Seeing Roy going from protector by necessity to protector because he cares tugs at the ol’ heartstrings.

But Meg and Roy aren’t the only characters you’ll become attached to during your time with Meg’s Monster. Whether it’s Gustav, the powerful leader of the Underworld council who’ll do whatever he can to protect his citizens. Golan, whose motives throughout will keep you questioning where his allegiances lie. Paul, the resident human of the Underworld, who’ll help Meg in any way he can. Or Sebastian the Elder of the council who’s a lot wiser than he might initially let on. Each character has their own flaws, motivations and personalities that will make you care deeply about their story.

Golan, is a tall goblin looking creature with green skin and darker green hair. He has red pointy out ears. He is wearing a red sleeveless jacket and grey trousers. He is talking to a mysterious figure on a wrist mounted communication device. The mysterious figure is saying "you'll need to be extremely careful going forward."Golan is stood on a rock platform that runs through the middle of a murky body of water. There is purple shrubbery on the ground and debirs in the water.
What are you up to Golan?

Graphics & Audio

Meg’s Monster pixel art is incredible. It’s visually stunning. Every detail, from the vibrant colour palettes to the intricate character designs, has been expertly crafted to create a truly stunning visual experience. The set pieces are equally impressive, with each location expertly designed to be immersive and atmospheric, drawing players into the game’s world and story. Whether you’re exploring a dark, foreboding dungeon or a lush, luminescent meadow, the game’s environments are always a joy to behold. And the ethereal soundtrack only adds to the game’s ambience. Harking back to JRPGs of old, the soundtrack immerses players even further into the game’s world and creates an unforgettable gaming experience.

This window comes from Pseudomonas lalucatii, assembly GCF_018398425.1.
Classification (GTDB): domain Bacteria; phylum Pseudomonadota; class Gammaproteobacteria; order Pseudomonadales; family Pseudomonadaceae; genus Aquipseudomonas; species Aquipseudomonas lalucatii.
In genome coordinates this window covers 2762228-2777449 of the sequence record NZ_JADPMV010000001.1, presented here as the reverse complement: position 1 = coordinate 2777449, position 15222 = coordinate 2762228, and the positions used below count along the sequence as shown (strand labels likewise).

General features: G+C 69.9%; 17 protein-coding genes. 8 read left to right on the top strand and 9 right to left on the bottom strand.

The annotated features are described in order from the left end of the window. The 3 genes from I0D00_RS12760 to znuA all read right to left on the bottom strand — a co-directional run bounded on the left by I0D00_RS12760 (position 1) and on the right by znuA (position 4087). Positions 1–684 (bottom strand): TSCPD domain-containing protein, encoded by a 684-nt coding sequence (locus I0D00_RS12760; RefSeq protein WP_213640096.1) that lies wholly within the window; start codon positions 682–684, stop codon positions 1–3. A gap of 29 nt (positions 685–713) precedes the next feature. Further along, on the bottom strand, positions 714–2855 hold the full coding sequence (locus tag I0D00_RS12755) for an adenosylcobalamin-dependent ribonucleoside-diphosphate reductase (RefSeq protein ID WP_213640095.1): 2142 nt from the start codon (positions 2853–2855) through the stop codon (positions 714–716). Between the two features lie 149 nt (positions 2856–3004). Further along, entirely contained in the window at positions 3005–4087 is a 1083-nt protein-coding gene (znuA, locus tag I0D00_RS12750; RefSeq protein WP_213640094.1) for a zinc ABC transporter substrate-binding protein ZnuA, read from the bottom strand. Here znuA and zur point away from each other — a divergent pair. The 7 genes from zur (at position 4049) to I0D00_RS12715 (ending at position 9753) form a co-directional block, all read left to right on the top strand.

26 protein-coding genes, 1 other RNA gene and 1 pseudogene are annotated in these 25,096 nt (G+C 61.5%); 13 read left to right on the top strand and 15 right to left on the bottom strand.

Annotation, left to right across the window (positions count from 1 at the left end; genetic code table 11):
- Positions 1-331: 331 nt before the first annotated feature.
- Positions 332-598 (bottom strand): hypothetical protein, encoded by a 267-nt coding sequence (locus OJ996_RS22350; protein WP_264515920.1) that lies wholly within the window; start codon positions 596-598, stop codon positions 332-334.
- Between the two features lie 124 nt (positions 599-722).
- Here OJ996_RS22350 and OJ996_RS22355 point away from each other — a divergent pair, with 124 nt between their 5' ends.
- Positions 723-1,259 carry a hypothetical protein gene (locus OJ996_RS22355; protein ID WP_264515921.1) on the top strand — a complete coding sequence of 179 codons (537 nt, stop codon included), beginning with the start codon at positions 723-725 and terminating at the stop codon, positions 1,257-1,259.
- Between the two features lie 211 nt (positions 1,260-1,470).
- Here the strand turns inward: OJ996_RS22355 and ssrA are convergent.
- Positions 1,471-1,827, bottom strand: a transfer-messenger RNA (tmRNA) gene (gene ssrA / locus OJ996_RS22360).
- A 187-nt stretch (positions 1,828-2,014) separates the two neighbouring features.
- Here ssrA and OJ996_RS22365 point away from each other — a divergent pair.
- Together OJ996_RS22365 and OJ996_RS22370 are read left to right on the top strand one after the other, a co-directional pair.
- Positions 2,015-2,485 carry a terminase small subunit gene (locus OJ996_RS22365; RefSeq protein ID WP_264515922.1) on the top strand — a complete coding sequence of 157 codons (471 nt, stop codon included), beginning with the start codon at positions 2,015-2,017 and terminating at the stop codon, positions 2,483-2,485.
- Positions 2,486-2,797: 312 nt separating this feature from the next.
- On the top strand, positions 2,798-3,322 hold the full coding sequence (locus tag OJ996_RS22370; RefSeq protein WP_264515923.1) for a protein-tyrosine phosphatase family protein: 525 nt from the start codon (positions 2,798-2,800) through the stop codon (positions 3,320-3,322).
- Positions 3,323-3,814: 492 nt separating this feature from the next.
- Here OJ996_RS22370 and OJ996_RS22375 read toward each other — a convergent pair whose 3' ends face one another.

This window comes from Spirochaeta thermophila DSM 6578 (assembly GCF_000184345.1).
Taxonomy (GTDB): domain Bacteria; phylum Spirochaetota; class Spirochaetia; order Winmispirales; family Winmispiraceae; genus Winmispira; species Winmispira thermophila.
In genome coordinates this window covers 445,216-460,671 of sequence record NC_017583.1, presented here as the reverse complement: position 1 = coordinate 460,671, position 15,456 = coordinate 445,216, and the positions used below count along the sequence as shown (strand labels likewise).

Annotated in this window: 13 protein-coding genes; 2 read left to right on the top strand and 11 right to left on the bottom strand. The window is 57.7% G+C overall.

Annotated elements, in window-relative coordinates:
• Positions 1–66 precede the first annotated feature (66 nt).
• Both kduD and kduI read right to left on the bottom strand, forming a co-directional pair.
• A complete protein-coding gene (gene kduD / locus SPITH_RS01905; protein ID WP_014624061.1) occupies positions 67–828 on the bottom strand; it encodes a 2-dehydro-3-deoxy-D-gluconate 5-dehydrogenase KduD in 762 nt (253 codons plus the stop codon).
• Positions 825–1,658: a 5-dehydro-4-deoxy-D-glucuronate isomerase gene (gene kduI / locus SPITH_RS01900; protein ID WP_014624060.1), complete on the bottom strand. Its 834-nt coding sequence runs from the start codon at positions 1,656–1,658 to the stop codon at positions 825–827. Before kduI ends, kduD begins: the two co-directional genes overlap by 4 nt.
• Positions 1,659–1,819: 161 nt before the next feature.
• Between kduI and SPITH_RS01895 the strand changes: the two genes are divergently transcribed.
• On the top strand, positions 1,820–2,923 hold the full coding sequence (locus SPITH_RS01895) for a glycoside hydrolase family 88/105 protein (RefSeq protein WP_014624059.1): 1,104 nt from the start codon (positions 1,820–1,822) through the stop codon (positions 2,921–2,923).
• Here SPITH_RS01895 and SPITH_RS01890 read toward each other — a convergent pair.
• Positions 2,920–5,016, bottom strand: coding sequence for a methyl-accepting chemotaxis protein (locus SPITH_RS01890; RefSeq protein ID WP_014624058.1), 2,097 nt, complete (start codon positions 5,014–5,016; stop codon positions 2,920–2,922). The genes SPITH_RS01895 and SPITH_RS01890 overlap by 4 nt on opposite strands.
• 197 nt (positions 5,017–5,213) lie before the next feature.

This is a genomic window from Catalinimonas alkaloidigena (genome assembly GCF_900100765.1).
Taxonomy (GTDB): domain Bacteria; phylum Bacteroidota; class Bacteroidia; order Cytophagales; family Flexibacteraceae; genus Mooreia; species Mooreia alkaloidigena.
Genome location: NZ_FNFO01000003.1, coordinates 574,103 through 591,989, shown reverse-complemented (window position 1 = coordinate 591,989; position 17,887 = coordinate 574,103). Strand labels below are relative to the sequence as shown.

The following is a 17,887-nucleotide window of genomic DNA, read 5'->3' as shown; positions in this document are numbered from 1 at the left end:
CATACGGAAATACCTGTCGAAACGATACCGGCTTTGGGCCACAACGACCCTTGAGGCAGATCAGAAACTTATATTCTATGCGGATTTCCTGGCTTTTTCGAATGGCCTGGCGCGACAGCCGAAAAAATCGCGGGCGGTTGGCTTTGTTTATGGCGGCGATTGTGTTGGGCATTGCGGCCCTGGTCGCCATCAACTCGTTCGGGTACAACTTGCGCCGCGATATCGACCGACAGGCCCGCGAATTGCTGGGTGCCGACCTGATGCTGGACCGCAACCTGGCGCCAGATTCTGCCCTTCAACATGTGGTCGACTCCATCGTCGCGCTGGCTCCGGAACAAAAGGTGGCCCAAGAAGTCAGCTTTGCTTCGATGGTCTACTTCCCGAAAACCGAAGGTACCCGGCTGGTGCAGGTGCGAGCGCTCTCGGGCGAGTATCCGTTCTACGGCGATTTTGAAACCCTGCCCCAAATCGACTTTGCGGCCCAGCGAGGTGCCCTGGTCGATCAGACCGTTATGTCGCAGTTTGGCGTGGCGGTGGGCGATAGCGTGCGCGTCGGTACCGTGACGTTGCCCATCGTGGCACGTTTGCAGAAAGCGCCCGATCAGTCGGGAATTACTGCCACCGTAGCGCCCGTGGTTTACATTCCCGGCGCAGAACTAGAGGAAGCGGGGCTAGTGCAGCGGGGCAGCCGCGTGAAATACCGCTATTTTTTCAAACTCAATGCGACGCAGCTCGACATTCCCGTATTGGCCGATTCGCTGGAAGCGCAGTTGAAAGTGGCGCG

As mentioned, the game isn’t a long one at all. Meg’s Monster should only take you around 5 or so hours to complete. It features a small map with a handful of sidequests that you can and should complete. It’s also very linear, so there isn’t much in the way of replayability. The game will be exactly the same the next time you play it. This isn’t a bad thing though. It’s a tightly crafted experience.

A map of the underworld. In the centre is the monster town. To the right is a forrest. In the bottom left there is the meadow of luminous flowers. In the bottom right is a cave. There is a red quest marker over the town to signify the main quest. There is a green quest marker over the cave to signify a side quest.
It’s a small world after all.

Final Thoughts

Meg’s Monster is a unique and heartfelt little game that manages to stand out from its peers. While its gameplay mechanics could benefit from more variety, its characters and story make it a worthwhile experience for players who enjoy games with strong emotional themes. The game’s short length won’t disappoint, and more than makes up for it with a heartfelt and memorable gaming experience. I would love to see Odencat build on the formula in a future title. Meg’s Monster is worth every penny and definitely worth checking out.

Meg’s Monster earns itself a Thumb Culture Gold Award!


Disclaimer: A code was received in order to write this review.

Thumb Culture

YouTube | Facebook | Twitter | Instagram | Discord | Podcast


About Author